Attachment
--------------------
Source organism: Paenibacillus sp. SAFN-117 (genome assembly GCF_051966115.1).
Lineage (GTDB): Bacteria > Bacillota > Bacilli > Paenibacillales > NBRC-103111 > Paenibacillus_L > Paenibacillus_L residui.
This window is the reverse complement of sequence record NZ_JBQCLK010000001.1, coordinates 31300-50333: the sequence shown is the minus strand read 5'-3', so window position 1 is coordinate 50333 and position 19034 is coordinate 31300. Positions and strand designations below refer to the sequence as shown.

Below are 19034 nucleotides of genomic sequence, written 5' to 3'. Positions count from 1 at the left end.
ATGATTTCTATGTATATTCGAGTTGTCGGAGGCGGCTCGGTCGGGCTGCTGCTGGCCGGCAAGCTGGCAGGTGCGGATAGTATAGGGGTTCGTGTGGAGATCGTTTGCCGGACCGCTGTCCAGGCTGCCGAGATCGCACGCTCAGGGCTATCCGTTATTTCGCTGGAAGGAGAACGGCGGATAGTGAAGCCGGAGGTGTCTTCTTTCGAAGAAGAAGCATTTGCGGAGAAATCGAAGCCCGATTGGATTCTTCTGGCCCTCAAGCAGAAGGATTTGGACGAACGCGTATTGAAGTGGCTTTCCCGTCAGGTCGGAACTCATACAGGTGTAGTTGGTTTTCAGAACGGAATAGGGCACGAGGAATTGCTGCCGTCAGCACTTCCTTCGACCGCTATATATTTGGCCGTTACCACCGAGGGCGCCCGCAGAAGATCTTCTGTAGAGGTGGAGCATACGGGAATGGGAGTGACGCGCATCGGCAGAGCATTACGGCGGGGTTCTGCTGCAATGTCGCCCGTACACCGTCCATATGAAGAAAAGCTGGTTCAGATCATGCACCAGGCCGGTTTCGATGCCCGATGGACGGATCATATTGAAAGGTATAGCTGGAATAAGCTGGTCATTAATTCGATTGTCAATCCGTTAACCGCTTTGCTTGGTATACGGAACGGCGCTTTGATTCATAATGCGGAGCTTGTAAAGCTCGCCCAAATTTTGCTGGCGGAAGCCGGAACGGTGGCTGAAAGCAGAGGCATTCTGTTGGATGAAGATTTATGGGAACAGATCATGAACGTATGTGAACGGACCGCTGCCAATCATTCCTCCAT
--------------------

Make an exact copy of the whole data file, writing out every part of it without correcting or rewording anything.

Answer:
Source organism: Paenibacillus sp. SAFN-117 (genome assembly GCF_051966115.1).
Lineage (GTDB): Bacteria > Bacillota > Bacilli > Paenibacillales > NBRC-103111 > Paenibacillus_L > Paenibacillus_L residui.
This window is the reverse complement of sequence record NZ_JBQCLK010000001.1, coordinates 31300-50333: the sequence shown is the minus strand read 5'-3', so window position 1 is coordinate 50333 and position 19034 is coordinate 31300. Positions and strand designations below refer to the sequence as shown.

Below are 19034 nucleotides of genomic sequence, written 5' to 3'. Positions count from 1 at the left end.
ATGATTTCTATGTATATTCGAGTTGTCGGAGGCGGCTCGGTCGGGCTGCTGCTGGCCGGCAAGCTGGCAGGTGCGGATAGTATAGGGGTTCGTGTGGAGATCGTTTGCCGGACCGCTGTCCAGGCTGCCGAGATCGCACGCTCAGGGCTATCCGTTATTTCGCTGGAAGGAGAACGGCGGATAGTGAAGCCGGAGGTGTCTTCTTTCGAAGAAGAAGCATTTGCGGAGAAATCGAAGCCCGATTGGATTCTTCTGGCCCTCAAGCAGAAGGATTTGGACGAACGCGTATTGAAGTGGCTTTCCCGTCAGGTCGGAACTCATACAGGTGTAGTTGGTTTTCAGAACGGAATAGGGCACGAGGAATTGCTGCCGTCAGCACTTCCTTCGACCGCTATATATTTGGCCGTTACCACCGAGGGCGCCCGCAGAAGATCTTCTGTAGAGGTGGAGCATACGGGAATGGGAGTGACGCGCATCGGCAGAGCATTACGGCGGGGTTCTGCTGCAATGTCGCCCGTACACCGTCCATATGAAGAAAAGCTGGTTCAGATCATGCACCAGGCCGGTTTCGATGCCCGATGGACGGATCATATTGAAAGGTATAGCTGGAATAAGCTGGTCATTAATTCGATTGTCAATCCGTTAACCGCTTTGCTTGGTATACGGAACGGCGCTTTGATTCATAATGCGGAGCTTGTAAAGCTCGCCCAAATTTTGCTGGCGGAAGCCGGAACGGTGGCTGAAAGCAGAGGCATTCTGTTGGATGAAGATTTATGGGAACAGATCATGAACGTATGTGAACGGACCGCTGCCAATCATTCCTCCAT